My “to-read” list is probably about a mile long, but this summer I was able to take out a teeny chunk of it. I’ve been tempted to start a new section of my blog where I review all kinds of entertainment, so why not kick it off with my summer booklist? I’ve read a wide range, from self-help, to novels, to religious books this summer. So sit back, grab a refreshing drink, and see what grabs your interest.

  1. Les Misérables by: Victor Hugo (Sort of…)

I actually already read three-quarters of this book two years prior for AP English, but I finally finished that last quarter this summer! (I know, very long overdue.) Although a long time coming, this is actually my favorite novel. I’ve realized what warms my heart the most within books are redeemed characters, which Jean Valjean most certainly is. The theme of redemption provides the hope that no one has to be enslaved to a certain lifestyle or attitude, and our circumstances are always susceptible to change.

This is also one of the longest books I have ever heard of with the most intricate detail and is not for the faint of heart. But if you want to really invest yourself in a story and characters with great depth to them, if you like the musical or movie and want more detail, if you enjoy seeing a cast of characters of all kinds, then this one’s for you.

  1. The Book Thief by: Markus Zusak

Set in Germany during Hitler’s reign and narrated by Death, this book became popular a few years ago. Unfortunately I was not a part of that trend, but after blowing through it in two days and crying my eyes out, I can confidently say this is one of my new favorite books. Voice and language is what Zusak does best and are the tools that will keep this story embedded in your mind. The characters are easy to fall in love with and the narrative is a powerful page-turner. I would recommend this to everyone, regardless of your reading interests.

  1. Mary Poppins by: P.L. Travers

I grew up with this movie and absolutely loved it, which may be part of the reason that I personally was a little let down by the book. I have always been a firm believer that a movie can never be as great as a book, but have always loved both equally in their separate entities (I’m a very optimistic entertainment-retainer, you could say). This is a lovely book for children, with its imaginative series of events. However, if you’re anything like me, and love taking deep themes and messages away from stories, this book is not the best for that. Something I really enjoyed from the movie was the character development of Mr. Banks and the contrast between the fun and silliness with Mary and the kids, to the serious troubles of an adult man, which really caters to every audience and hits a deeper chord. Mr. Banks’ development was not present in the book and Mary was also a much more serious and stern character in the book (although that character change had to have been a result of Disney.) Personally, I preferred the more lighthearted version of Mary that Julie Andrews portrayed and thought a stern Mary who created imaginative events wherever she went seemed a bit odd. But if you want a light read with lots of silliness and imagination, or a good book for your children, this is a great one.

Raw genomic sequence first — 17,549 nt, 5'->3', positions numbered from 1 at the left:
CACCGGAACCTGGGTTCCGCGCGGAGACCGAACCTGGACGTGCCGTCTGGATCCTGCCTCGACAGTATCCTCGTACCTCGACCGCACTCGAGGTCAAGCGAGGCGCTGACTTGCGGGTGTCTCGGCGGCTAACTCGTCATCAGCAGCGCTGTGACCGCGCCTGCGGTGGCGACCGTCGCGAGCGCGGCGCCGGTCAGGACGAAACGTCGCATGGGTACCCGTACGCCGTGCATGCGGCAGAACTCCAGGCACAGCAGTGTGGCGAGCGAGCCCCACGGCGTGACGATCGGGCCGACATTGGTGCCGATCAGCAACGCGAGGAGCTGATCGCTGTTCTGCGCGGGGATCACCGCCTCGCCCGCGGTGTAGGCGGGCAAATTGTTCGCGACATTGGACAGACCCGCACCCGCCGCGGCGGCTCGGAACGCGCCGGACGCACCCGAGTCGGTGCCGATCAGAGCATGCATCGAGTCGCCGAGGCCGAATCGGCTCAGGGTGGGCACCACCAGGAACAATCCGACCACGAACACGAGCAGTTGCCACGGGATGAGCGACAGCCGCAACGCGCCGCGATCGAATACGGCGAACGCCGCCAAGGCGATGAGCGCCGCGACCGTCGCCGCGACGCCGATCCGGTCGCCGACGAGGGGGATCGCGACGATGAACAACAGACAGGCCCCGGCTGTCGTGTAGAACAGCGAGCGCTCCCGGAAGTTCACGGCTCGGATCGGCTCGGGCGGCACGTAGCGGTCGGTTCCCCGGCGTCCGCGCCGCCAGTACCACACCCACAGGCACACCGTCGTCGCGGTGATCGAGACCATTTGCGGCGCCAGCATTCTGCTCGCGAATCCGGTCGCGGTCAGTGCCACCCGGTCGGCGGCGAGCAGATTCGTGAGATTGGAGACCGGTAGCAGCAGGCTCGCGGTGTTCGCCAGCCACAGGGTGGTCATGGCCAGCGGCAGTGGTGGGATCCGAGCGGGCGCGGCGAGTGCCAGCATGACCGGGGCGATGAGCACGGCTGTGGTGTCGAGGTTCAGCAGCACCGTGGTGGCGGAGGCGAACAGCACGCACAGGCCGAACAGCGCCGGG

1. The Four Agreements: A Practical Guide to Personal Freedom by: Don Miguel Ruiz

This was a different kind of book for me, but I wanted to read it because it meant a lot to a friend. I’m really thankful I did, though, because I think it’s crucial to read all kinds of viewpoints and lifestyles, not just those like your own. That’s how we learn from each other and understand each other better.

This book is perfect for those of you looking to better your life and seek personal happiness outside of the major religions. I appreciated the sentiments behind the four agreements, and as a Christian, was able to see some similarities between the two different belief systems, which was super interesting. If finding new ways to personal freedom or seeking to understand other viewpoints interests you, here’s your book.